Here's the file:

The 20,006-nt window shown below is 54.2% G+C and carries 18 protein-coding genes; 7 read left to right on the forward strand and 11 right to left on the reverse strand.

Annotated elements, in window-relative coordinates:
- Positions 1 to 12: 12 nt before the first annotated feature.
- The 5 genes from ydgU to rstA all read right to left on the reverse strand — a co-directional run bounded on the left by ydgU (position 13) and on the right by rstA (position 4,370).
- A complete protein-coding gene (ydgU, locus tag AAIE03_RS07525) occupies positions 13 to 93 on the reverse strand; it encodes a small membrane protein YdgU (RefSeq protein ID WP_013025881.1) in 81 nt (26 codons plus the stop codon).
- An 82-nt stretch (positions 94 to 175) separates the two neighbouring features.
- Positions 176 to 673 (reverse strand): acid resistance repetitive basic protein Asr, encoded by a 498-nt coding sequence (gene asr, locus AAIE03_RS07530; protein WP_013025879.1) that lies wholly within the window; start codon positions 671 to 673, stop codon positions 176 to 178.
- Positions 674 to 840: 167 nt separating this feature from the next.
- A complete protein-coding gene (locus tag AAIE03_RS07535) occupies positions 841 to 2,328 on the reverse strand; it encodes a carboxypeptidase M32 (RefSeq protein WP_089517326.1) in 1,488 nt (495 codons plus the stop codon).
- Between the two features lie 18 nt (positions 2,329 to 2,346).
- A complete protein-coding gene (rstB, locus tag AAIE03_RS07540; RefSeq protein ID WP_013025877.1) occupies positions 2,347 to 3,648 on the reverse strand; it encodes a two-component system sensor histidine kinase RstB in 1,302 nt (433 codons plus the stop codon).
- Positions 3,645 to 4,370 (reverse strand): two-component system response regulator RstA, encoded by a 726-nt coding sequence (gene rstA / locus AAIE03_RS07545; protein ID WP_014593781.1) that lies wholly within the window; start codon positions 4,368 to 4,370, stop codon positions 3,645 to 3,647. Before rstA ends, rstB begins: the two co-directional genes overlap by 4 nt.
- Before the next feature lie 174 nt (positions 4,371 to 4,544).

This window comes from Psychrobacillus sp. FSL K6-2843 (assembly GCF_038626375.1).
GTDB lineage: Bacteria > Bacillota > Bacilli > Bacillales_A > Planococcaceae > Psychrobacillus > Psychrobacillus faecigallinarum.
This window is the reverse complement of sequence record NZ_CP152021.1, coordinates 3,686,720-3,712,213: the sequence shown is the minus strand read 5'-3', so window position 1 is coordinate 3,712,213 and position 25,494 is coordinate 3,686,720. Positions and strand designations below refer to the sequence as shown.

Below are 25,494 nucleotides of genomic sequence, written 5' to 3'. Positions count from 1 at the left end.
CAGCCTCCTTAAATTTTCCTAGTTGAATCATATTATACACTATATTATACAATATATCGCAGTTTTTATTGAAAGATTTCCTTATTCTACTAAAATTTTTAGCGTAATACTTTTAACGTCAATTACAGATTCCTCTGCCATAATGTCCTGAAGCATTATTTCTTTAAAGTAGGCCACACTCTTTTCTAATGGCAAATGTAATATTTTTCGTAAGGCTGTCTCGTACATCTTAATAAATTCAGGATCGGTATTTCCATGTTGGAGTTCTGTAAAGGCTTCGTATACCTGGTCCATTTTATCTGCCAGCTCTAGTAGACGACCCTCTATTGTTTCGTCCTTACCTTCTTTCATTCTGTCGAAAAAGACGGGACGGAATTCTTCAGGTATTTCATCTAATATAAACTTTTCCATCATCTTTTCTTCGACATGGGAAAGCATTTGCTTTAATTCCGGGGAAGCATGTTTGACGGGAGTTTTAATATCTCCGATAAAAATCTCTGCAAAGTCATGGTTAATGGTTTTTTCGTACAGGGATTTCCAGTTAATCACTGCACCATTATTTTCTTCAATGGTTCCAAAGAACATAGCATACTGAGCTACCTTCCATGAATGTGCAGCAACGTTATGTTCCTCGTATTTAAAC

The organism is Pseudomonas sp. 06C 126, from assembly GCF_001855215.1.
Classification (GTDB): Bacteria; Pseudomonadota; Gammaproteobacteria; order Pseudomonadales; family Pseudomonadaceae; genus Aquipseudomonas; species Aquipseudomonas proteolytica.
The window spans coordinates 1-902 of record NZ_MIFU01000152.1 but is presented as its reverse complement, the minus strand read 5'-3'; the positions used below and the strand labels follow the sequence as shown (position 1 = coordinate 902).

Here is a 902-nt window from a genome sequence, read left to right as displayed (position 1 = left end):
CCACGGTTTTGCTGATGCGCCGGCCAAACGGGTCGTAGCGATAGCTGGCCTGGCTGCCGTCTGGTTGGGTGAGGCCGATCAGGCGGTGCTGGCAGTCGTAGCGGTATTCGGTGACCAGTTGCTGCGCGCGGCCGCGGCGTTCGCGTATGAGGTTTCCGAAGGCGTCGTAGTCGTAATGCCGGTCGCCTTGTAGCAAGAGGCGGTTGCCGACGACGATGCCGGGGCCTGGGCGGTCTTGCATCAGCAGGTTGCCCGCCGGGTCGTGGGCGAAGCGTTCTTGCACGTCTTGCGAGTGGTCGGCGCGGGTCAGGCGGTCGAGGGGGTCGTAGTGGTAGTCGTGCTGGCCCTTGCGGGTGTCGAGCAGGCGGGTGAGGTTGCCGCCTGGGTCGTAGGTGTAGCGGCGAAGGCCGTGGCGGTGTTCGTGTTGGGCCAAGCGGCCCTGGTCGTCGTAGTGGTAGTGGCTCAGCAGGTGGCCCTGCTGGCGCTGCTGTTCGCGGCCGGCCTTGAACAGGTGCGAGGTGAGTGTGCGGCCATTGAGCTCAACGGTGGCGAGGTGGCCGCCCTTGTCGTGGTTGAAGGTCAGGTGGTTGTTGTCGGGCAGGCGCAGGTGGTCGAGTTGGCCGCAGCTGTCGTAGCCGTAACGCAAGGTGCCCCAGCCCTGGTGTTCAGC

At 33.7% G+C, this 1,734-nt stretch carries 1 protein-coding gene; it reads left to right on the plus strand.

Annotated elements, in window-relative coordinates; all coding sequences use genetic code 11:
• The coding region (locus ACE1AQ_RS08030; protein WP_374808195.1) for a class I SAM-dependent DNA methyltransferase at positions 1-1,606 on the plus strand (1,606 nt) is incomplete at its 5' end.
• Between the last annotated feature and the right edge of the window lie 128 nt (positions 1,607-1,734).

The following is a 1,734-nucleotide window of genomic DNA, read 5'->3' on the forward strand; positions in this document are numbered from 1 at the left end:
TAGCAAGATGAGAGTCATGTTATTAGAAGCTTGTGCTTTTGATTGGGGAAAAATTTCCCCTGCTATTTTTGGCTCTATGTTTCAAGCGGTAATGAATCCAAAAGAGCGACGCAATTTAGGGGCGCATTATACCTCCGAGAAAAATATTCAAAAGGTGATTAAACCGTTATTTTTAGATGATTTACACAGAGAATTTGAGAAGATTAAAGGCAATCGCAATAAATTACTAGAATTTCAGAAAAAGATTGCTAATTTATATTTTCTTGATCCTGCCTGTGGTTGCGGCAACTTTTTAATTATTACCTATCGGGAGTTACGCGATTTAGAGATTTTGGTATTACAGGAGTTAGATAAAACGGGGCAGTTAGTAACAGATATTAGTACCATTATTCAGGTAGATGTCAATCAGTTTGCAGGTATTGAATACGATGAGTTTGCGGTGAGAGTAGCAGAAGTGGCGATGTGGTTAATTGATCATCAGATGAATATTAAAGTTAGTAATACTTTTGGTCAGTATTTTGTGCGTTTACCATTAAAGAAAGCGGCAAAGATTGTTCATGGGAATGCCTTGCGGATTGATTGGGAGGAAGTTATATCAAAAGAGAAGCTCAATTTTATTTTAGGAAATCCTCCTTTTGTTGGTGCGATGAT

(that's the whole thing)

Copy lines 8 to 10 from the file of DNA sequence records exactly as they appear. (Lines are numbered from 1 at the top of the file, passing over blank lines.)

- Positions 674 to 840: 167 nt separating this feature from the next.
- A complete protein-coding gene (locus tag AAIE03_RS07535) occupies positions 841 to 2,328 on the reverse strand; it encodes a carboxypeptidase M32 (RefSeq protein WP_089517326.1) in 1,488 nt (495 codons plus the stop codon).
- Between the two features lie 18 nt (positions 2,329 to 2,346).